Rachel Marsden

So Russian Prime Minister Vladimir Putin has just been re-presidented for at least another six years, during which we can all watch his newly tucked eyes migrate back to where they used to be. And as surely as a pound dog comes with fleas, this election came with "irregularities" -- cloaked in "democracy," as Russian powers like to do it.

For instance, there were 200,000 webcams to monitor the polling stations, but all fed directly into the Kremlin. There were also candidates other than Putin. See if you can name one. If you can't, blame the Russian authorities, who refused to allow anyone competitive on the ballot -- something into which President Medvedev (soon to be re-prime ministered) is demanding a Ministry of Justice investigation. This Russian electoral exercise reminds me of the fun I used to have as a child, putting a doll in each hand and making up the voice for each one as they argued with each other -- before getting tired of the charade and throwing both into the back of my much favored Tonka dump truck.

The surprising story of this election is one that's been largely overlooked. I'm less moved by Putin winning a third presidential term than I am by the fact that Gennady Zyuganov, who describes himself as a "Communist" to the point where he thinks that Putin obviously isn't one, would score as much as 17 percent of the vote. Granted, he's fed up with power being in the hands of a select few and sounds like a Russian 99 percenter, but he was hardly a "Nyet to The Man" candidate, having called for the "re-Stalinization" of Russia.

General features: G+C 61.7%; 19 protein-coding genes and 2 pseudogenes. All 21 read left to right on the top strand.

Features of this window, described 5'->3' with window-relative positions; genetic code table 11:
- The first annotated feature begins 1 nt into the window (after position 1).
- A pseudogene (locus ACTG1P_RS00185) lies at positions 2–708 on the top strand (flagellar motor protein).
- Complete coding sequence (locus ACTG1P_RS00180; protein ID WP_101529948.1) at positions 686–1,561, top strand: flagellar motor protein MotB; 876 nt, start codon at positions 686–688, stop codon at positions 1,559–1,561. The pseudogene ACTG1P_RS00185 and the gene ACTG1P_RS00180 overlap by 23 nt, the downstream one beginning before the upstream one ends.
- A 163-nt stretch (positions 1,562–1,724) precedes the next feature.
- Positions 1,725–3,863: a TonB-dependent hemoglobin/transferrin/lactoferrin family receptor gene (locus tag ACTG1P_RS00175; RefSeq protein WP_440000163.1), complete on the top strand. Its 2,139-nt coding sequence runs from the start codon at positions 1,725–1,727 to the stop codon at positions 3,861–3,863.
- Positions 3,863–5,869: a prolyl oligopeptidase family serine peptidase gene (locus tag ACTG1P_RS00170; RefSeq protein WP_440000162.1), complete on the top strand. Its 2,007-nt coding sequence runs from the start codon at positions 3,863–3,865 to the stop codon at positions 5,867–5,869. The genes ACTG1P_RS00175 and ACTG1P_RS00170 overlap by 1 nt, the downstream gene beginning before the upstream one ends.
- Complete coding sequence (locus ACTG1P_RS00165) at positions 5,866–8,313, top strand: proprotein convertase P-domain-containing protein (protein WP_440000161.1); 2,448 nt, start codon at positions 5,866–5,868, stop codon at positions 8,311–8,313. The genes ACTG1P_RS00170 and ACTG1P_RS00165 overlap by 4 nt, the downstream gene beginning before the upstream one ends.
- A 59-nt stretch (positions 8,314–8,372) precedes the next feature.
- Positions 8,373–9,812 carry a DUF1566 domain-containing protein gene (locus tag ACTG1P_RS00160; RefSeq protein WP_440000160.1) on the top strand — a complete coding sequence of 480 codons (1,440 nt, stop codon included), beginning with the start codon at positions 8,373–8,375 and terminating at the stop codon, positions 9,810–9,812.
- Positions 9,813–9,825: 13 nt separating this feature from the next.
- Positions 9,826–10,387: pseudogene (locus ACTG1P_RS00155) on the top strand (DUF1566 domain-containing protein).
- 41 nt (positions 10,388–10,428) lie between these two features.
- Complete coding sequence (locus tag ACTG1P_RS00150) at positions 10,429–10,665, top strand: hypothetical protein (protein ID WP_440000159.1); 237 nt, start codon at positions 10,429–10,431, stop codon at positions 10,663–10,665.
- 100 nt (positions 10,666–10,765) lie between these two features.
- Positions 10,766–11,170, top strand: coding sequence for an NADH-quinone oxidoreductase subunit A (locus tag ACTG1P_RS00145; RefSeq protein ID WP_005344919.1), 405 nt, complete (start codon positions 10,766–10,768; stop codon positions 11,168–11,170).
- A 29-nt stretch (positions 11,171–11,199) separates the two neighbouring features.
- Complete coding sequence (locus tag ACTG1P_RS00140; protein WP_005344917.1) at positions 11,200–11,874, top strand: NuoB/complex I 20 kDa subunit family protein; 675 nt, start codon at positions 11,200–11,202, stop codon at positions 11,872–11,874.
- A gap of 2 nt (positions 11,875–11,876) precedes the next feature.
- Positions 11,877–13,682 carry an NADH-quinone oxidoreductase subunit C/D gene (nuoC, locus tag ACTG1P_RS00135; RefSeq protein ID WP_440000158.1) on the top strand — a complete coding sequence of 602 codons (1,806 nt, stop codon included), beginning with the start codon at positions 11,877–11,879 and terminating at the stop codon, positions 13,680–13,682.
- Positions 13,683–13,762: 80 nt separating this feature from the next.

Wealth distribution without productivity is a recipe for economic collapse. The Russian oligarchs are tasked with investing Kremlin money worldwide, which at least carries some risk. The idea of just handing it out in the absence of any responsibility is dangerous. Nor would it be morally fair for Russians in the business and industrial sectors to work to support those who do nothing. If there is to be a more equitable distribution of Russian GDP, then it ought to be earned.

This might be what Putin was getting at when he recently announced huge investment in the Russian military-industrial sector, with a tripling of military members' pay. At least they'll be working for it, developing their talents for future application. In doing so, they'll enjoy a better standard of living, thereby curtailing the demographic winter and lifespan/emigration problem to which many experts feel Russia is doomed.

Rachel Marsden

Rachel Marsden is a columnist with Human Events Magazine, and Editor-In-Chief of GrandCentralPolitical News Syndicate.
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